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Wireless Networking: Setup and Security
The first installment in this two-part series of Tech Tips provided an introduction to the basic capabilities and hardware involved in wireless networking. In the final installment of this two-part series, we will look at some of the basic setup and security considerations that should be addressed. The physical installation of a wireless network may be easier than a wired network, but the more difficult part is setting up the software and security to make sure everything stays up and running without incident.
Although this Tech Tip is by no means an exhaustive resource on configuring a wireless network, it will provide information and pointers that can be applied to most typical installations. Many of these tips are general enough that they may provide some good advice for those utilizing wired networks as well.
For the sake of this article, we will assume that the hardware has been successfully installed physically, and that the user is now prepared to set up and secure the system through software. Wireless devices, especially routers / access points, generally include a web-based configuration utility that allows the user to customize the hardware to meet their needs. The hardware will most likely work with minimal configuration, but to make it work so that the integrity of the network is protected may take a few more steps.
In addition to the configuration interface provided with the wireless networking hardware, Microsoft has integrated a “Wireless Network Setup Wizard” with the release of Windows XP Service Pack 2 that will lead a user of any expertise through the installation of their network. In addition, the “Microsoft Broadband Network Utility” will help them monitor and maintain the network just as easily once it is set up.
Change Default Password:
Routers, whether wired or wireless, require a password for configuring the various settings, and all of them ship with extremely simple default passwords. The first step taken in setting up the router should be to change the default password to something more difficult to guess. Longer passwords that use a combination of letters and numbers are preferable as they make hacking attempts that much more difficult.
Change Router IP Address:
Most routers ship with a default IP (Internet Protocol) address, something like 192.168.1.1, which is utilized by the user for accessing the configuration utility interface, as well as by the network itself for negotiating the LAN and WAN connections. The configuration utility of most routers will include a page that will allow for the default IP address to be manually changed by the user. Although changing the default IP address doesn’t provide a great amount of security since it can easily be discovered anyway, it may deter intrusion by local users that may be casually scanning the network.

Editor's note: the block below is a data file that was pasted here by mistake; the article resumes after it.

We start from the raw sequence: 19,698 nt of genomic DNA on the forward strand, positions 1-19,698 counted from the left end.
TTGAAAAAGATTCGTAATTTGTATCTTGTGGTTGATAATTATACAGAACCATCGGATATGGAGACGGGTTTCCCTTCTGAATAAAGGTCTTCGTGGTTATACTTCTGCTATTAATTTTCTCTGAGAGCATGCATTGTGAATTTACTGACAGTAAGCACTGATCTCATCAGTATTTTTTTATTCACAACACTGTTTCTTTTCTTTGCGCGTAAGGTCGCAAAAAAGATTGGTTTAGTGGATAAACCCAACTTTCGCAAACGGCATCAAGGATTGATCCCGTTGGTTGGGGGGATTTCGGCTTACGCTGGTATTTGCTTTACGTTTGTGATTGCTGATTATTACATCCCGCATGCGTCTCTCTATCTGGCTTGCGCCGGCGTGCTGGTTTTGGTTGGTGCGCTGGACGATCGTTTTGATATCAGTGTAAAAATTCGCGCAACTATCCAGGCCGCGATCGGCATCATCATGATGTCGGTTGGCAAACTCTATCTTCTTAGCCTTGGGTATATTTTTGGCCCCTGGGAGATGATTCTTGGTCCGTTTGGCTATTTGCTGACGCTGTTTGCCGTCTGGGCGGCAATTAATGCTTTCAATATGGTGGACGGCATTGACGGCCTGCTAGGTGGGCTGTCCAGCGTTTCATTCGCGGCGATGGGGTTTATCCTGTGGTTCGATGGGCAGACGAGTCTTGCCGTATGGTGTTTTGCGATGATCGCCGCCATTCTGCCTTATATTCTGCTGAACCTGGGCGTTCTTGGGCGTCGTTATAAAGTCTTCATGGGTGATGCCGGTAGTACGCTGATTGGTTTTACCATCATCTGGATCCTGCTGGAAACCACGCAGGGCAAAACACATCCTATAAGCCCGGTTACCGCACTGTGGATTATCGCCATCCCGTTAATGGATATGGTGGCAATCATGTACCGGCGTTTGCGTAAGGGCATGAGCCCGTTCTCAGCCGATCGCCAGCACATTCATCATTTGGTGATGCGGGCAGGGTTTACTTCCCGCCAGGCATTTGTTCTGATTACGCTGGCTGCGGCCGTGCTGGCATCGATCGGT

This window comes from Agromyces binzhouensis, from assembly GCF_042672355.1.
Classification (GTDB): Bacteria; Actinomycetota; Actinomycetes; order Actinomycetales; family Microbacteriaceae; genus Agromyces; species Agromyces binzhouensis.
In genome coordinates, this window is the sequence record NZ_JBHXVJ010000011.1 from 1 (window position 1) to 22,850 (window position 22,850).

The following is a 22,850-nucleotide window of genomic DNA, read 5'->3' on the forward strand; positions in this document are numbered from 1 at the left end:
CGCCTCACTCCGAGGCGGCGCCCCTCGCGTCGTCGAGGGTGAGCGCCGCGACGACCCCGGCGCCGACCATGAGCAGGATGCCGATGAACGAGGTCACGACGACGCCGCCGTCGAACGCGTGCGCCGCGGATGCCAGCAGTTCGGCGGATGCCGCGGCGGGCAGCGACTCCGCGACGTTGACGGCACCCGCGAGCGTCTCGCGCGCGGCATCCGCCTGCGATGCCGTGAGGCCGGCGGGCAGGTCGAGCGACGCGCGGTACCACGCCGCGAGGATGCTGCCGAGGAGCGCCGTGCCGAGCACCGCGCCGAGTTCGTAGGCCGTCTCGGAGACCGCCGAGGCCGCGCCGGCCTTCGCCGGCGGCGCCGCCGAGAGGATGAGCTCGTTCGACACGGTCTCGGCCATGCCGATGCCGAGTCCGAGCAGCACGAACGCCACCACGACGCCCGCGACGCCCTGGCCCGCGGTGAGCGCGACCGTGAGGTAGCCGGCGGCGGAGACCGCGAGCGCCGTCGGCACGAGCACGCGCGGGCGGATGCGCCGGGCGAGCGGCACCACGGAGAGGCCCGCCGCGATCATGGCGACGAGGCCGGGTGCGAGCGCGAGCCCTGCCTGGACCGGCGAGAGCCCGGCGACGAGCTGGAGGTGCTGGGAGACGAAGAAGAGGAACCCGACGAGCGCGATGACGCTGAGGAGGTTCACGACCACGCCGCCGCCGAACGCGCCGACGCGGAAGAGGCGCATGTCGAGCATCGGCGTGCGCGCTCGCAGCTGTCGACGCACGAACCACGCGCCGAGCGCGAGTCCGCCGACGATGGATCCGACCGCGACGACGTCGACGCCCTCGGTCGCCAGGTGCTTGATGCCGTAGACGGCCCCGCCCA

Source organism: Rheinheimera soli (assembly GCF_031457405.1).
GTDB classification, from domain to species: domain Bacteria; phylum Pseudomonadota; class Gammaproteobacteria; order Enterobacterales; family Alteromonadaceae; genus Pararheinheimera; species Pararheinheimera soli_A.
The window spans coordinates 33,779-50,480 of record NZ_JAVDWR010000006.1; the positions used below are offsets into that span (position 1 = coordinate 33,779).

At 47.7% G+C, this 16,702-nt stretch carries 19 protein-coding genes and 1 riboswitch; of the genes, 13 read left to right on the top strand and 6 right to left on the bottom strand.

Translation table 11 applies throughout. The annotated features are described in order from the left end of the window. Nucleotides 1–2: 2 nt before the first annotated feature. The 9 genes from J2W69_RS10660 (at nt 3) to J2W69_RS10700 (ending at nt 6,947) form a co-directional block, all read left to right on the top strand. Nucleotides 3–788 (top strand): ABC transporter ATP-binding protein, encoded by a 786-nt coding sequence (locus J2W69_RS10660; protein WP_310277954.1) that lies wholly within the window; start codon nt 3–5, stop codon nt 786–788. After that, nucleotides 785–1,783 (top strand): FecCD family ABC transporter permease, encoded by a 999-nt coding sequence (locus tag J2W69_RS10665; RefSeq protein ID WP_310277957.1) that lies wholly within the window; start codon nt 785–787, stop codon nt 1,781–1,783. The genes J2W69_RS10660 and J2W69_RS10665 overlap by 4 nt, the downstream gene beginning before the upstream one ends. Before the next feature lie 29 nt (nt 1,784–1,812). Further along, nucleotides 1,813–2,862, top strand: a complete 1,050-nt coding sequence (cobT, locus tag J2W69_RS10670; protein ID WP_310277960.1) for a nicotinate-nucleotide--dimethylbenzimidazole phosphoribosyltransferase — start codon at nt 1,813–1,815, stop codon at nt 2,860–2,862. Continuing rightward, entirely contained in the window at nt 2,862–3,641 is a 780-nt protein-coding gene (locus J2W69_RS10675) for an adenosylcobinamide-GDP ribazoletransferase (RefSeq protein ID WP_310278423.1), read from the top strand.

Configure Router or Access Point Use:
In the first part of this series of Tech Tips, I mentioned that almost all routers intended for home use can also double as wireless access points, and this is generally accomplished by clicking a check box within the control panel software. If a wireless router is being added to a network with an existing router and broadband connection, the new device needs to be set to access point mode. Otherwise, there could be a conflict as the network may not know where to expect the internet connection, since it will now have two routers that both want to serve as the gateway. If the wireless router is replacing an existing router, or is the only one on the network, this should not be an issue as these devices generally ship configured to operate as a router by default.
Broadcasting the SSID:
The SSID, or Service Set Identifier, is basically the name assigned to a particular wireless network. The user can choose just about any name they want, as long as it is less than 32 characters long, and they just need to be sure that all computers on the network are configured to use the same name. Two steps related to the SSID can be taken to help improve the security of the network:
First, change the default SSID to a unique name that includes a combination of letters and numbers that doesn’t reveal anything personal about you or your network. Second, disable the broadcast of the SSID once all of your computers are successfully connected, even if your router / access point recommends broadcasting it. I have used a few wireless routers, and all of them have a check box in the control panel for enabling/disabling the broadcast of the SSID, and they have all recommended leaving broadcasting enabled. Broadcasting the SSID allows new computers to easily find your network, and then all they have to do is access it given the proper credentials. Broadcasting your SSID puts it out there for anyone within range to see, and it just allows would-be hackers to get one step closer to compromising your security. In a home environment, there are probably few computers that need to access the network, and if more are ever added, you can temporarily enable the broadcast to get them set up.